While all signs indicate the movie may be a stinker, the GHOST RIDER novelization is anything but. Quick and painless, Greg Cox’s adaptation of Mark Steven Johnson’s screenplay revs things up from the start and moves as fast as its hero’s Satanic motorcycle.
Sticking fairly close to the origin outlaid by the comics, Ghost Rider comes to be when stunt cyclist Johnny Blaze sells his soul to the devil in exchange for his father (rather than father figure) being rid of disease. Mephistopheles does just that, then pulls a fast one by having the elder Blaze expire in a nasty crash. A crafty one, that devil!
A deal’s a deal, meaning that when night falls, Blaze is putty in Satan’s hands and his head becomes a flaming skull. Making this most inconvenient is the return of the one true love of his life, TV reporter Roxanne Simpson. Long ago Blaze had to leave her in order to save her; now he may have to save her all over again, as Ghost Rider is dogged by a supernatural enemy appropriately named Blackheart and his team of elemental warriors.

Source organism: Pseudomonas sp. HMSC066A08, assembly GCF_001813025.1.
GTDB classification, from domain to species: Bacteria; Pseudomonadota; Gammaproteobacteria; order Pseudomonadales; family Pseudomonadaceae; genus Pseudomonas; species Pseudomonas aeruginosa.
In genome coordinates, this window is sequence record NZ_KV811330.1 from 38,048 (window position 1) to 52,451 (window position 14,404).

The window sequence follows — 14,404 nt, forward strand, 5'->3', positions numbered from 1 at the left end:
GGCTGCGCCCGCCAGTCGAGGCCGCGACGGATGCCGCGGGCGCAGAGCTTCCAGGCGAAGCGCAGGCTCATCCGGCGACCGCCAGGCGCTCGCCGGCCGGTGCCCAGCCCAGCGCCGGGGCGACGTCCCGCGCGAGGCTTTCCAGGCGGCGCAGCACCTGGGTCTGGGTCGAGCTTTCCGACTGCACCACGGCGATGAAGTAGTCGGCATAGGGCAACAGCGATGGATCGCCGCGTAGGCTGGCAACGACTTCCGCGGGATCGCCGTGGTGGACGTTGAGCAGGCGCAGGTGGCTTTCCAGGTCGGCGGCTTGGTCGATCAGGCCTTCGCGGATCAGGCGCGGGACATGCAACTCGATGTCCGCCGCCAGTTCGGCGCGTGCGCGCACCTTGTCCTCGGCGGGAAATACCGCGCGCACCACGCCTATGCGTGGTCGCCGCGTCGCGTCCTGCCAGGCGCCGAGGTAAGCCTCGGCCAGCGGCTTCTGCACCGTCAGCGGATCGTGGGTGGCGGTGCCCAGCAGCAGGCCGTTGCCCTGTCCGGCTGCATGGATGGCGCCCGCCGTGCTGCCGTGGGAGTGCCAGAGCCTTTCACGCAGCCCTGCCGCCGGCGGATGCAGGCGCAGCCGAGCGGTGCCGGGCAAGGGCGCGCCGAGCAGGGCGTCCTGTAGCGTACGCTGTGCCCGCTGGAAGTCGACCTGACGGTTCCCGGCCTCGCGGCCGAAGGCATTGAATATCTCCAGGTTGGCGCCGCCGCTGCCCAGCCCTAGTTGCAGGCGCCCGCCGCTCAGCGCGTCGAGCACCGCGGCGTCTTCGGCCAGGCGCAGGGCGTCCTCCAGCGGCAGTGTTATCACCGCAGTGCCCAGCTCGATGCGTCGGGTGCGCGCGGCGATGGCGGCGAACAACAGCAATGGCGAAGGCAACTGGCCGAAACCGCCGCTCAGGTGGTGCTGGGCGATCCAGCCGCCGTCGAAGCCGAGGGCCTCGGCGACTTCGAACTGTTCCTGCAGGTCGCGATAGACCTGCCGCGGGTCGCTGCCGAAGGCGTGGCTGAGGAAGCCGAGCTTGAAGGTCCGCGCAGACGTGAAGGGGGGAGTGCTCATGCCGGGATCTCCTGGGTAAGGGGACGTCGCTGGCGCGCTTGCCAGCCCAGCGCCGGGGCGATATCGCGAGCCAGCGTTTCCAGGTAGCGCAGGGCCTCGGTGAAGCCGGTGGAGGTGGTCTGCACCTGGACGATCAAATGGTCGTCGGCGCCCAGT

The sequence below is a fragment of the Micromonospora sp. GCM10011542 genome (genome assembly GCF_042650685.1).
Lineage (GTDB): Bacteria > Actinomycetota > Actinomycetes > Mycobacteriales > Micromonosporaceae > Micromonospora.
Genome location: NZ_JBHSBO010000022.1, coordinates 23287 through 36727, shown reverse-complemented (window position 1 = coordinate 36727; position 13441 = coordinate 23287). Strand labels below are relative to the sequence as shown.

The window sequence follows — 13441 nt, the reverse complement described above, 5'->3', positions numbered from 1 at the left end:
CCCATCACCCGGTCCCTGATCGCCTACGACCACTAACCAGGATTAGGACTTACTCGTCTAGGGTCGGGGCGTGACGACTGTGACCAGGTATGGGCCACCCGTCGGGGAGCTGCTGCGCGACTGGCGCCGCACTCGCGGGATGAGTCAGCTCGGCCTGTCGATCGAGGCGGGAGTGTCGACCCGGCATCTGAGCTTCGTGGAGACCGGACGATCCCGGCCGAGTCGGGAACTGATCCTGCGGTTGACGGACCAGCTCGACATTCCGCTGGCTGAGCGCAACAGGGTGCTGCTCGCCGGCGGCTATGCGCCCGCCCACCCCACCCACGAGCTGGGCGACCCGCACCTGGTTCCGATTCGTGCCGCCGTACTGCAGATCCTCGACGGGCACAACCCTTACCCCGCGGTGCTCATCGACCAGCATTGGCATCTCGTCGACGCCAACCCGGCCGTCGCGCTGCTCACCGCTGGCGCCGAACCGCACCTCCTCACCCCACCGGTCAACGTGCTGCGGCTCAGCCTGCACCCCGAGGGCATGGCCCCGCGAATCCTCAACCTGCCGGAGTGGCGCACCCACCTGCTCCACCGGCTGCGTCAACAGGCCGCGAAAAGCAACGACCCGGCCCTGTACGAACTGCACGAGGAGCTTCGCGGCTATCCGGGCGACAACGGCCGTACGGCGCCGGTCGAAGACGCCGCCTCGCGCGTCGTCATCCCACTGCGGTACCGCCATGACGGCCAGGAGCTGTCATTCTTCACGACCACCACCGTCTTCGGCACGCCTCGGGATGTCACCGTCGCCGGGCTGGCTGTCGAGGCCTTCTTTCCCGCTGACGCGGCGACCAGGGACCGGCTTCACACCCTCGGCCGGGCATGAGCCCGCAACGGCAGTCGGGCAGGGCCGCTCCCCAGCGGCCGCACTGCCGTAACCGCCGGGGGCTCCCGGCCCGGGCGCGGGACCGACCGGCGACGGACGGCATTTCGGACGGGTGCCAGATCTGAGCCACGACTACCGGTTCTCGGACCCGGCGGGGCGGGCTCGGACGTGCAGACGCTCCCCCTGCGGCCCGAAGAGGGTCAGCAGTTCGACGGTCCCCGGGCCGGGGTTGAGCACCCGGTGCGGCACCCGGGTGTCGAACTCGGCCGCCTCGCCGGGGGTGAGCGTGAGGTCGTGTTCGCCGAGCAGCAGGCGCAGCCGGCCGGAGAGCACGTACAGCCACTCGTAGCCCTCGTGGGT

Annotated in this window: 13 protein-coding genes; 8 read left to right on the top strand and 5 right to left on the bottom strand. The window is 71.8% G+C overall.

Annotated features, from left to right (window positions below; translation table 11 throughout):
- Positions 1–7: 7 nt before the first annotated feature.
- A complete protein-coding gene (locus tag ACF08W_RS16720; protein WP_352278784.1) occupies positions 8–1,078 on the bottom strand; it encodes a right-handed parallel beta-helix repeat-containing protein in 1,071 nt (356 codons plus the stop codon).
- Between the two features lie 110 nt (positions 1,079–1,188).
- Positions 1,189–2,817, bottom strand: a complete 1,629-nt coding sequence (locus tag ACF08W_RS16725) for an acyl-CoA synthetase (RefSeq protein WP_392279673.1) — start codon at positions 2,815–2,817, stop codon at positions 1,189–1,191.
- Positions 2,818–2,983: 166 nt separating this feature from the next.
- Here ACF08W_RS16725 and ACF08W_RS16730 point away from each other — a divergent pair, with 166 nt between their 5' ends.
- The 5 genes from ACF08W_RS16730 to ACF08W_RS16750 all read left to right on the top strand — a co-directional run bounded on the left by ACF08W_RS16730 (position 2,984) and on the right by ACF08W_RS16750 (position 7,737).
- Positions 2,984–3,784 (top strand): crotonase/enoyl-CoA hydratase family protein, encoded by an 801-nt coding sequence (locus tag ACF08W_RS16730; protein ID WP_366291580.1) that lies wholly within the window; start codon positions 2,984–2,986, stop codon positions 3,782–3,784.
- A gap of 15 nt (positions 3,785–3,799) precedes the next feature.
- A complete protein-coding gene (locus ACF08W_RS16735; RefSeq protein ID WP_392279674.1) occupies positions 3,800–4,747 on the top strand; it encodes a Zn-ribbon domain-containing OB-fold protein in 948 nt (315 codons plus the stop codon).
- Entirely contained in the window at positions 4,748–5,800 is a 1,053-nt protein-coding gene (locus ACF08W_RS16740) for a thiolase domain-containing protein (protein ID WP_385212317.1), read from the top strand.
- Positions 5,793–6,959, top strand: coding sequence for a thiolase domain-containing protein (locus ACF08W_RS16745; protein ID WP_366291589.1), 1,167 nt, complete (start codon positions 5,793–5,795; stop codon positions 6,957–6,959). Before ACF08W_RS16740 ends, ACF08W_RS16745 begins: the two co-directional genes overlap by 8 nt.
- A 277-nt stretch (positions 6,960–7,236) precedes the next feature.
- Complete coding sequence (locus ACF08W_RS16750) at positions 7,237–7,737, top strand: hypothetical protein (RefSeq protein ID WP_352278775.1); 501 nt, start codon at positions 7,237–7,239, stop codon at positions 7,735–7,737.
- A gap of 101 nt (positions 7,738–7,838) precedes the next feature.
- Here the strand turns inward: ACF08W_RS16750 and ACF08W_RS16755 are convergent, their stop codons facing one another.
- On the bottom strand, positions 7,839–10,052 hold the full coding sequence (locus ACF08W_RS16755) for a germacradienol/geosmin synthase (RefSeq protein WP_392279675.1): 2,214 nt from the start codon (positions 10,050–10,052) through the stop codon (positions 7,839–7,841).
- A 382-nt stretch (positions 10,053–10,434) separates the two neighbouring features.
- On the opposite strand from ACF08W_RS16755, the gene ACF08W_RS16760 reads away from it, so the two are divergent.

Having already penned several other genre novelizations, Cox knows how this game works: in speed. Waste no time setting up the plot, sustain that momentum and most transgressions of narrative can be forgiven. Those include Simpson’s unrealistic on-air dialogue (which movies and TV never get right) and a rather predictable, routine finale (likely more the fault of Johnson than Cox).
With Ghost Rider such a visual-dependent character, the jury was out on whether a pure-text treatment could do him justice. Cox delivers, with an enjoyable fantasy-laden adventure of demons and dirt bikes. –Rod Lott